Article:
3,297 SA schools still have pit toilets, risking the lives of pupils

3,297 SA schools still have pit toilets, risking the lives of pupils

Pupils from more 3,000 schools from six provinces in the country risk falling into pit toilets every day, while others from at least 253 schools are without water and 248 schools have no sanitation at all.

This is according to the South African Human Rights Commission (SAHRC), which released the figures on Wednesday.

The commission said it has put six provincial education MECs “on terms” concerning water and sanitation deficiencies at schools in their provinces. These include Fundile Gade in the Eastern Cape, Kwazi Mshengu in KZN, Wendy Matsemela from the North West, Polly Boshielo from Limpopo, Bonakele Majuba from Mpumalanga and Tate Makgoe from the Free State.

The action follows reports received from relevant education MECs in response to requests by the commission on the source of water and type of sanitation at schools in each province.

According to the reports, the Eastern Cape was the worst-performing province, with 2,236 schools still using pit latrines, 121 schools are without water and 199 schools have no form of sanitation.

The reports also indicate that:

  • 983 schools in KZN are reliant on pit latrines;
  • nine schools are without water, 44 schools have no form of sanitation and 19 schools use pit latrines in the North West;
  • 113 schools are without water in Limpopo;
  • 59 schools use pit latrines in Mpumalanga; and
  • ten schools are without water and five do not have any form of sanitation in the Free State.

 The commission has written to the MECs requiring that these provinces provide, among other things, detailed action plans with strict time frames and tangible measures to overcome the health and physical risks to which learners, educators and administrators are exposed. The commission said the action plans need to include the covering up and securing of pit latrine toilets, which pose a safety risk to learners.

The commission has informed the MECs that it will monitor the responses “attentively and take the necessary action, including litigation, if necessary, in the best interests of the child, and to protect the right to a basic education”.

The commission said it is committed to working with the national education department and their provincial counterparts to ensure that the right to a basic education is immediately realised.

In its letter to Gade, the commission expressed “grave concern that many schools in the Eastern Cape still do not have access to any water or any form of sanitation”. It said this is in contravention not only of the norms and standards, but of several basic human rights.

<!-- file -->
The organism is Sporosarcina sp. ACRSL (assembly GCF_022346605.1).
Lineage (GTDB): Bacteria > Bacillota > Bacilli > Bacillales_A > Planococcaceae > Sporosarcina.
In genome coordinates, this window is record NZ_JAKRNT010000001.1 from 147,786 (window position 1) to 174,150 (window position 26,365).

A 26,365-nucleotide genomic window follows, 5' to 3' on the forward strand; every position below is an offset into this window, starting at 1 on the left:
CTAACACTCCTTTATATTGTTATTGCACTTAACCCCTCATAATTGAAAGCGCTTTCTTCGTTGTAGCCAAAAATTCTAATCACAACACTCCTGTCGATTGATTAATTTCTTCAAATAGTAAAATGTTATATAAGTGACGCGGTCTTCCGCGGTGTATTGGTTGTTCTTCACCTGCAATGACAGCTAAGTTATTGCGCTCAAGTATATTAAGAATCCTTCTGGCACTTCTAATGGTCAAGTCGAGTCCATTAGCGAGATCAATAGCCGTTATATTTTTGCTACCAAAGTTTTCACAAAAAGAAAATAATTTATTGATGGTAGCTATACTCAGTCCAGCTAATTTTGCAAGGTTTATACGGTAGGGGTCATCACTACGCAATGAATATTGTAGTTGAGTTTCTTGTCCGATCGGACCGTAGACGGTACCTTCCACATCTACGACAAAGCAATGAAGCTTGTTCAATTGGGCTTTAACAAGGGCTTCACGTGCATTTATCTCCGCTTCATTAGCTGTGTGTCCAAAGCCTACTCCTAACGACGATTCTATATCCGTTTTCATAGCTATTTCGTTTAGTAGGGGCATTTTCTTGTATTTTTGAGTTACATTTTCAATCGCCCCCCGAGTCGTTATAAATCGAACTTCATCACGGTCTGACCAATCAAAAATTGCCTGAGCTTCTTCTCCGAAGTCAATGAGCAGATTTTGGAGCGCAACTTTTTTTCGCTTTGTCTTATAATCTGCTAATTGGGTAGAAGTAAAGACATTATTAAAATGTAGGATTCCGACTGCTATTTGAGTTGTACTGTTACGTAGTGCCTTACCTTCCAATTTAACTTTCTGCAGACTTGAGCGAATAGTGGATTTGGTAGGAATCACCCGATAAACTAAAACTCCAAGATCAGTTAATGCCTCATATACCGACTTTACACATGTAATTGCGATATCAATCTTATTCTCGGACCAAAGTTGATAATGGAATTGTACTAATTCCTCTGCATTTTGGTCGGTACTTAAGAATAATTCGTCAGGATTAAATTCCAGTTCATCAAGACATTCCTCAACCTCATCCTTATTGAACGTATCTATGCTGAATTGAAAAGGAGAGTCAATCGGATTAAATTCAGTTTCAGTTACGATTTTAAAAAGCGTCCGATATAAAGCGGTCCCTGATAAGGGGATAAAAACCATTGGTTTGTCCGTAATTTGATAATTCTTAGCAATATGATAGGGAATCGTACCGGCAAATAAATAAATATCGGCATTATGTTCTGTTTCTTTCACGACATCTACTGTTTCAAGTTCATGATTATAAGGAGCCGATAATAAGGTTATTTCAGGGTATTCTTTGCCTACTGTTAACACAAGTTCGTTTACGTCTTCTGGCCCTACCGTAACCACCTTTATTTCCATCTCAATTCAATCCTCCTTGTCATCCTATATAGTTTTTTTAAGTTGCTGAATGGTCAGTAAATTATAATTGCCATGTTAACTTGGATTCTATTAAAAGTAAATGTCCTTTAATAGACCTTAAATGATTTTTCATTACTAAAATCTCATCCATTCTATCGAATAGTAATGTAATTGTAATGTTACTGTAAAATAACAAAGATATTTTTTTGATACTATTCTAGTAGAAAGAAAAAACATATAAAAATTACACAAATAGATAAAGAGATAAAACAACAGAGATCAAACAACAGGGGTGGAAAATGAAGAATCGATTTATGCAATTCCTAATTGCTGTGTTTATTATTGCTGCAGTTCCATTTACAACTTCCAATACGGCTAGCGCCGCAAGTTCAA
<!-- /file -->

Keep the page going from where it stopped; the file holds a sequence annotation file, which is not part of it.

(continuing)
It demanded an action plan with clear and urgent timelines for the provision of sufficient water and sanitation facilities to the relevant schools, that meet the minimum requirements set out in the norms and standards and the upgrading of water and sanitation facilities by October 29.

“The commission further requests that your office provide a progress report to the commission on a monthly basis on progress made with the implementation of the action plan. Given the urgency of this matter, and the potential affect that the lack of access to water and basic sanitation in schools has on an array of constitutional rights of both learners and staff at the relevant schools, including the right to life, the rights of the child, the right to basic education, right to dignity, right to sufficient water and the right to a clean environment, the commission requires the provision of the requested plan on or before October 29 2021,” wrote commissioner André Gaum.

From other provinces the commission also demanded the provision of temporary measures to ensure access to sufficient, acceptable water and sanitation pending the finalisation of the state’s plan to provide longer term water and sanitation infrastructure in all schools compliant with the norms and standards and its constitutional obligations.

The plan should include details of the relevant implementing departments and agents, costed work plans with targets in relation to each school, including the details of the nature and extent of the installations, upgrades required for each school and timelines for completion of the identified targets.

“The timelines should take into account the urgent and pressing need to provide access to water and adequate sanitation to all schools, and where necessary a need to put in place temporary measures,” Gaum wrote.

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